Heroine, Flawed

Job InterviewIn corporate interviews, it’s advised by recruiters to put a positive spin on every question that’s asked. So if a hiring manager wants an admission of what a candidate’s “weaknesses” are, the potential employee is coached to say something like, “I’m always having to be told to get out of the office and take some vacation!”

Part of my “day job” involves interviewing people, and it’s always aggravating to encounter a candidate like that. First of all, I’ve been around the block a few times and those kind of answers just don’t fly with me. I press a candidate until I get an admission that’s something more closely resembling the truth. But more importantly, the “answer that’s not an answer” has the opposite effect on my impression of the candidate from what she’s hoping. Instead of me viewing her as the perfect potential employee, she comes off as seeming insincere and frankly, not someone I’d want to hire. Because, really, who the heck wants a perfect person?

My feelings regarding perfect heroines are exactly the same. Perfection? Nah. Sure, I view myself as the heroine when I’m reading the story, so there’ve got to be several qualities that make her awesome. In truth, those awesome qualities are often described in her physical appearance. Romance heroines are generally quite beautiful if not drop-dead gorgeous. They come to us readers with beautiful eyes, perfect teeth, and flawless skin in tow. And, of course, they’re SKINNY. Oh, I mean lithe. Waif-like. Whatever. The truth is, I’m mostly OK with the pretty outward appearance. What drives me bananas is when her “flaws” are something innocuous like her tendency to worry too much about the hero. Seriously?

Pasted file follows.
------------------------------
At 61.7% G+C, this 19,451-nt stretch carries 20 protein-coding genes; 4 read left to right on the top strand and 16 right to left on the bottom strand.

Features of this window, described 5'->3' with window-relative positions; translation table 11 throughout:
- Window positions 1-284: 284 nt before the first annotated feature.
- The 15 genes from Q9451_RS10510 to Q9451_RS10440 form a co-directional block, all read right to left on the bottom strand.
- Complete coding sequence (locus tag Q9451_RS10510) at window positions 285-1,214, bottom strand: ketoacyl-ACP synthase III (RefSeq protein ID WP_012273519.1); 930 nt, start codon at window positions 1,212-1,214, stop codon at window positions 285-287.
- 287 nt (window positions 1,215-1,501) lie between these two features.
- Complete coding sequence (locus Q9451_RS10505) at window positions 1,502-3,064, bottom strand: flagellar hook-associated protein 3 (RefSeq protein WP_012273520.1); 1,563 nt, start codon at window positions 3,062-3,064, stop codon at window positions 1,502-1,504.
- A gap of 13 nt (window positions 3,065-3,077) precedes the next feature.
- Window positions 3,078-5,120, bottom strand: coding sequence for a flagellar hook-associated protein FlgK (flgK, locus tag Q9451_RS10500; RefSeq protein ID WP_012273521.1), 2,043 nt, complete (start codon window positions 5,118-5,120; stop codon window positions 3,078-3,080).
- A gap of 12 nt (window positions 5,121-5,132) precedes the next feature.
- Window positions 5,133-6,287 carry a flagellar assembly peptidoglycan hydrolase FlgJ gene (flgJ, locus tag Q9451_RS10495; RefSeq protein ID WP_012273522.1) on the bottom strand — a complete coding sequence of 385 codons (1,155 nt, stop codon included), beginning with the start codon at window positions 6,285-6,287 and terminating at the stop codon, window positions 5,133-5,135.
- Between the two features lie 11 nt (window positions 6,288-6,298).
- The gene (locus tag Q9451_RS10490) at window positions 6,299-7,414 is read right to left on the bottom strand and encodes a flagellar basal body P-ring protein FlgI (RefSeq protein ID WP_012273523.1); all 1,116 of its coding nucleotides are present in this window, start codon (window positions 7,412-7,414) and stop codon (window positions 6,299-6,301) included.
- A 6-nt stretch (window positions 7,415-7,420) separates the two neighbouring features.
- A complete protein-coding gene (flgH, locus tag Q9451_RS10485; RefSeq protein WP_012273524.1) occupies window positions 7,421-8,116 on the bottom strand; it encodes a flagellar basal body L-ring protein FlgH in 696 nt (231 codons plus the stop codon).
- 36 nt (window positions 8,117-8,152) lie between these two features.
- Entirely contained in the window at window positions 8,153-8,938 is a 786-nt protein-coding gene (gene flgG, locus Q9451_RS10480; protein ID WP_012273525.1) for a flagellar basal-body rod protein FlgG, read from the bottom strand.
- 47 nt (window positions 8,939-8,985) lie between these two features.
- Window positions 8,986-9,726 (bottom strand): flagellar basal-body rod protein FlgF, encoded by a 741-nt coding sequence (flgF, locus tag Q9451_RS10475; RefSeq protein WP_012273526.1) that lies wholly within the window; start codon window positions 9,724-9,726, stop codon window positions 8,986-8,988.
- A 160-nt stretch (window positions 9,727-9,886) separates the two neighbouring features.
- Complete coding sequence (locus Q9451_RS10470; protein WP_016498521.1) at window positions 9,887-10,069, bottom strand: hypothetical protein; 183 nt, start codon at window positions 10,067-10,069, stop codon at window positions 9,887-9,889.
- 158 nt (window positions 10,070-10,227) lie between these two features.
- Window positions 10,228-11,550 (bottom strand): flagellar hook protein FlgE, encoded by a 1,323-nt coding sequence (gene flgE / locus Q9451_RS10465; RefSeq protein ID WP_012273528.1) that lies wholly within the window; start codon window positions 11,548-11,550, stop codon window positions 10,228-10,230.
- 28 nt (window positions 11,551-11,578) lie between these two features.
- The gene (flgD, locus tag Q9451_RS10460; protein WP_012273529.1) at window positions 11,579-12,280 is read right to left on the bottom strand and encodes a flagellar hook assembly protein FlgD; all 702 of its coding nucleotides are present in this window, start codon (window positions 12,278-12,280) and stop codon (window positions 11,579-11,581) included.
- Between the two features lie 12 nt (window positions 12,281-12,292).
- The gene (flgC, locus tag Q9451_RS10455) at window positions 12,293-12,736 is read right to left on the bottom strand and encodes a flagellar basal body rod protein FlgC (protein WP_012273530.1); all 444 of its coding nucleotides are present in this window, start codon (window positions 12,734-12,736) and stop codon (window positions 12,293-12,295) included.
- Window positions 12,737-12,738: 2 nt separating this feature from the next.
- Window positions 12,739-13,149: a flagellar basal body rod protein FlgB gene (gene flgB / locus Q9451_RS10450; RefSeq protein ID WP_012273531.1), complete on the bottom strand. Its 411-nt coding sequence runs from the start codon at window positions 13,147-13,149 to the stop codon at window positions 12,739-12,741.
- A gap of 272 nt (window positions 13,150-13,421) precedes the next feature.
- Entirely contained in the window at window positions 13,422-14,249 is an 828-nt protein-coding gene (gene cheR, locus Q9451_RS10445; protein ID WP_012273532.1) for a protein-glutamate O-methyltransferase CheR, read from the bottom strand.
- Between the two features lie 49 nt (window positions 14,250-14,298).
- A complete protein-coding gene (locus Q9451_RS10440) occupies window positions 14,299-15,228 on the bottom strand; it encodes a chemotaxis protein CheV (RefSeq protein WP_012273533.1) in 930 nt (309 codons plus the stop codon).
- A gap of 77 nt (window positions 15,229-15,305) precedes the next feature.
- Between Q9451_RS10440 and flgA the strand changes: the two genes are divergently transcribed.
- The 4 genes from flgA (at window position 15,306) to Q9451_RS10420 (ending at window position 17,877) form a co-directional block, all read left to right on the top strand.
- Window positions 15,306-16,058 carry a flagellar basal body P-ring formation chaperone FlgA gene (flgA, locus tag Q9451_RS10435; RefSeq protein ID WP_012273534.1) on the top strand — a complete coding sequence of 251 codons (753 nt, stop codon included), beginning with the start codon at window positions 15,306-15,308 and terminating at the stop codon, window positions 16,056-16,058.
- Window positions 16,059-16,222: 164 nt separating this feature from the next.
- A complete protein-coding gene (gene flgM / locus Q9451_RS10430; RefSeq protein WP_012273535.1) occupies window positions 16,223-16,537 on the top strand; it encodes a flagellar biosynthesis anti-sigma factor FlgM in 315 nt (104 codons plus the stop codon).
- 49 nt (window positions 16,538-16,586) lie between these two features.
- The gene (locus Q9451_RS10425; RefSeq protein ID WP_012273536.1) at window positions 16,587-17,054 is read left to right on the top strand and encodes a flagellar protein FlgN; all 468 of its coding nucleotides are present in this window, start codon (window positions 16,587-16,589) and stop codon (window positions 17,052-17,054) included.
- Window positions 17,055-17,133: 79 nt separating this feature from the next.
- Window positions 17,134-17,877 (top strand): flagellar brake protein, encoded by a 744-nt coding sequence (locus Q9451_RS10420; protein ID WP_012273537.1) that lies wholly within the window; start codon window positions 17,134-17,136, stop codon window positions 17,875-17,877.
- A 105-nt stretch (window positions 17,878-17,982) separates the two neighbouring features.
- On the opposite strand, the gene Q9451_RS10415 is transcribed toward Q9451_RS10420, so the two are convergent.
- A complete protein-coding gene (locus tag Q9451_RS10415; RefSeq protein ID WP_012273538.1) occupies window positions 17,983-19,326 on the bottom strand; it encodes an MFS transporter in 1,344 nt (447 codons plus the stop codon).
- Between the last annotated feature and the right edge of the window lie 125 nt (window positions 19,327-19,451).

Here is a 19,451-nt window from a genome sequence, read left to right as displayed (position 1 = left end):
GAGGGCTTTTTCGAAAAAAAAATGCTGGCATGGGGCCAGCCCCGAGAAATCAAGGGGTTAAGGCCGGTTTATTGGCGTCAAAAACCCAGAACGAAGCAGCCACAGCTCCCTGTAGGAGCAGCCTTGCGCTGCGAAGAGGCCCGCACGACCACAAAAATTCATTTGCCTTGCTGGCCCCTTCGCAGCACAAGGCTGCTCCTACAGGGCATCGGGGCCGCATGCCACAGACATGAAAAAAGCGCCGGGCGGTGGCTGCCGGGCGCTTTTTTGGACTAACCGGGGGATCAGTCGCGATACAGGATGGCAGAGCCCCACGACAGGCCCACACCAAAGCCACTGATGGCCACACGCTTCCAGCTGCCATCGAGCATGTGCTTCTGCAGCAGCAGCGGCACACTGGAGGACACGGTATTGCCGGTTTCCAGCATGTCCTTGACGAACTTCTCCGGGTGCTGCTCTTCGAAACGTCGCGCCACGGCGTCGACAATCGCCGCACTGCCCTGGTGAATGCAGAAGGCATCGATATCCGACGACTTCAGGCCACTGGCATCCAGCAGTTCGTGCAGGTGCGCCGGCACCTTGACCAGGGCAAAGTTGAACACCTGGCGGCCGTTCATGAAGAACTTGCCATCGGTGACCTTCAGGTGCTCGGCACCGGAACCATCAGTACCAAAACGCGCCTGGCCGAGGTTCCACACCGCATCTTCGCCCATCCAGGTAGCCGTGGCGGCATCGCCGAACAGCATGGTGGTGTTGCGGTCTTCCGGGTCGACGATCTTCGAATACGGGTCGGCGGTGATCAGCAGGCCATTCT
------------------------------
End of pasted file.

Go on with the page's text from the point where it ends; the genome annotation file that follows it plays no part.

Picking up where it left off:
What I find interesting is a truly flawed heroine. We see that frequently with the hero. He’s scarred from the war and is bitter and dismissive. Or he’s an insanely wealthy jerk whose softer side finally comes out when he meets the heroine. But what about a flawed heroine who genuinely has issues? Why is it that we don’t see her very often in romances? Honestly, I’d like to read about someone with real-world defects. A woman with some honest skeleton in her closet whose journey in overcoming her flaws – and the man who helps her do it – brings me to tears and compels me to cheer her on. I don’t expect my heroine to be a closet serial murderer for whom I should muster up sympathy over what drives her to kill, but even that to me is preferable over a heroine who’s as pure as the driven snow, who is without imperfection of any kind, and who is as identifiable to me as a robot. I want my dashing hero to love my flawed heroine, warts and all.

What do you think? What “flaws” would you like to see? I’d love to hear about them. In the meantime, have a great weekend!

Leave a Comment


This site uses Akismet to reduce spam. Learn how your comment data is processed.